Thursday, 29 August 2013

Are you too heavy for your horse?

I just read a piece in a horse magazine about the maximum weight of rider that a horse should carry. This is a topic that has cropped up in the equine press quite a bit recently, and it would be easy to get confused. The British Equestrian Veterinary Association (BEVA) say that riders should weigh no more than 15% of their horse's weight. A recent study in Japan might lead you to believe that this figure is actually 29%!

To take a practical example, say your horse is 15.2hh and weights 500KG. BEVA would say the rider should weigh no more than 75KG (11 stone 11), the Japanese study would say the maximum weight was 145KG (22 stone 11)! A huge difference, and not very helpful.

The Japanese study looked at one breed of horse only, in walk and trot, and so it would be dangerous to generalize from this. But can we find some general ‘rule’ to work out how much weight a given horse can carry?

The short answer is no - every horse is an individual, and there are so many factors that determine how much weight an individual can carry that it is, in my opinion, impossible to generalise. 

Considering a practical example of the weight carrying abilities of humans may help to clarify my point of view. 

Two brothers, Jack and Jim, used to deliver hay to me. They were both in their 80’s, probably about 5ft 8 ish, medium build. They would merrily unload 100+ small bales of hay and stack them in the shed, at an impressive speed. So they were able to carry much more weight than you would expect, and for much longer. Why?

Mainly, I guess, because they had been doing it all their lives. Their weight carrying technique was clearly good, they had the right muscles for the job and so on.

I’ve seen bigger, younger, fitter people who definitely couldn't do this without risking an injury.

The same applies to horses, I think. You can’t just look at their weight (or height/breed/build) and say how much weight they could carry. You need to look at their physical condition, the work they are used to, their weight carrying technique and so on.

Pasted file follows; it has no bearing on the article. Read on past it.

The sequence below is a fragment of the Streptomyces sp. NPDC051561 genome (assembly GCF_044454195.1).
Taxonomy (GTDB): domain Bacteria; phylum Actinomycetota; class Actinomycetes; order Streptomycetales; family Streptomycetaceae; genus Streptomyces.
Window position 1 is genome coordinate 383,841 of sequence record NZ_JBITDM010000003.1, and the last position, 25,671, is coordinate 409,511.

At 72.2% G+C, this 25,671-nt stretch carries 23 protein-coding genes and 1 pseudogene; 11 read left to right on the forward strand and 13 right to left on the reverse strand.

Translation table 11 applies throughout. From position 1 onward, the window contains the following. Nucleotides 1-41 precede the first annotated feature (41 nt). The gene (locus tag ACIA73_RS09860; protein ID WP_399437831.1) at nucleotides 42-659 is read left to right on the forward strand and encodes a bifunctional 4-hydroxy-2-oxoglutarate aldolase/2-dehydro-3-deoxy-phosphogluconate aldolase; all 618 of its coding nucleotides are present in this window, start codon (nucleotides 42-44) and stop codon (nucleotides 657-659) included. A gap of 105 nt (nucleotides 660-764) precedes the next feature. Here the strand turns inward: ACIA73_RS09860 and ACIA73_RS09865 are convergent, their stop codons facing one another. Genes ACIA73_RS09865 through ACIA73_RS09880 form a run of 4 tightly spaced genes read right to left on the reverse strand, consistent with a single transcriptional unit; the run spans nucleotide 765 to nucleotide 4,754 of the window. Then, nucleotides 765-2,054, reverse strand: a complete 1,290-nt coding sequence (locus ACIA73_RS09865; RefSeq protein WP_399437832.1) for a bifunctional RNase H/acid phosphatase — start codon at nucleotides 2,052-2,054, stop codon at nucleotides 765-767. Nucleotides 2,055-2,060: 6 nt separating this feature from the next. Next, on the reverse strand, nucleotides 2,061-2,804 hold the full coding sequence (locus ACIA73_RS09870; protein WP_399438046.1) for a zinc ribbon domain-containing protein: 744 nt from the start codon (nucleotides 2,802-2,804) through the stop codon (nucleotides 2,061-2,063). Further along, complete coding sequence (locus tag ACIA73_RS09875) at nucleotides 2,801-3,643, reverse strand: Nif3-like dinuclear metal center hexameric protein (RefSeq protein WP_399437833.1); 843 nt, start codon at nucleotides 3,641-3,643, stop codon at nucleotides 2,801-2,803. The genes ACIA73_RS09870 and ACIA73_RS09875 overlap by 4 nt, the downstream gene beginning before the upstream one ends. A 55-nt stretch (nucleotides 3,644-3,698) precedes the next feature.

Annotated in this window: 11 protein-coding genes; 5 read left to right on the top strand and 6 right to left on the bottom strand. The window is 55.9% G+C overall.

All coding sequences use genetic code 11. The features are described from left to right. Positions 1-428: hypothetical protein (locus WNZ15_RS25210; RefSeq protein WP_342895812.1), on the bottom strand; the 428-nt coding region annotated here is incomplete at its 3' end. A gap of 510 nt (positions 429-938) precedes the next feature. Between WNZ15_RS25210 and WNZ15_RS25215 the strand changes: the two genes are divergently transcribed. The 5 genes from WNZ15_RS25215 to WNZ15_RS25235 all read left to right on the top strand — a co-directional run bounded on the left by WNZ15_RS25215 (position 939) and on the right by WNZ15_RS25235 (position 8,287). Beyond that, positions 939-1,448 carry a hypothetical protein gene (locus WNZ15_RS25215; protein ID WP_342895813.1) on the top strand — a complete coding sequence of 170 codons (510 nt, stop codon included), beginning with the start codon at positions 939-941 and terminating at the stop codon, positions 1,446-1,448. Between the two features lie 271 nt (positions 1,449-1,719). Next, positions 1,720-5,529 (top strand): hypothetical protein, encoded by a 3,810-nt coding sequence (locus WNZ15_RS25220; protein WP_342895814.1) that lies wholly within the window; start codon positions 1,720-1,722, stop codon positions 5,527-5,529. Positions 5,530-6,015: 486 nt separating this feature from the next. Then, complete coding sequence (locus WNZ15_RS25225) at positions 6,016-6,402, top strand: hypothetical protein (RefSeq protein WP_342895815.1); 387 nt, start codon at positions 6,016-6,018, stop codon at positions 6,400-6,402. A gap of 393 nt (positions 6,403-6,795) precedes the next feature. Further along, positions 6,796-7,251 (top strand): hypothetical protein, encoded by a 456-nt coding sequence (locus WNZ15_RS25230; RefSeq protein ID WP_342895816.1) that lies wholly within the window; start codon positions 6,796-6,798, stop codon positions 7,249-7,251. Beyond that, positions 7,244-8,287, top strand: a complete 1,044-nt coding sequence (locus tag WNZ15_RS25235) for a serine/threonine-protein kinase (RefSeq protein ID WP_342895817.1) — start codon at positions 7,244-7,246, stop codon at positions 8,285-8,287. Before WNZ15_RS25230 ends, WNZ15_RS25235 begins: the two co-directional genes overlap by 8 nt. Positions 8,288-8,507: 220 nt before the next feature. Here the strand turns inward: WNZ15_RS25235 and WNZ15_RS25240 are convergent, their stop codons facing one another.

Looking at a couple of my horses may (or may not, who knows!) be helpful.
Benson is in his 20’s, is quite arthritic, and has been in light work only for years – including 2 long breaks for tendon injuries. This picture was taken after a full year of rest. You can see he is putting a lot of weight on his front end even without a rider. On a walking hack, he can comfortably carry a 13 stone person but I wouldn't ask him to carry this weight if he was trotting and cantering in the school. So I would not even ask him to carry 15% of his bodyweight.

I would however still ride him – he’s not one to exercise himself in the field, and during his extended periods of rest, he has become noticeably stiffer and more on the forehand, so I think that light hacking or light schooling with an appropriate rider is good for him.

At the other extreme, Elvis the exmoor pony is in good shape physically. I don’t know his exact weight, but he’s carrying something like 20% of his body weight here, and I’m quite comfortable that that is not too much for him.

So, I don't believe there is a nice neat formula to tell you how much weight your horse can carry

The best advice I can give in this area, is the usual - listen to your horse. I only worked out percentages when I was writing this, and never think about them normally! I know, for example, that Elvis can manage my weight because he can walk, trot and canter in a forward, relaxed manner with me on his back. If he seemed to be getting tense or struggling with his work in any way, weight might or might not be the issue - and my focus would be on working out what the issue was and resolving it. 

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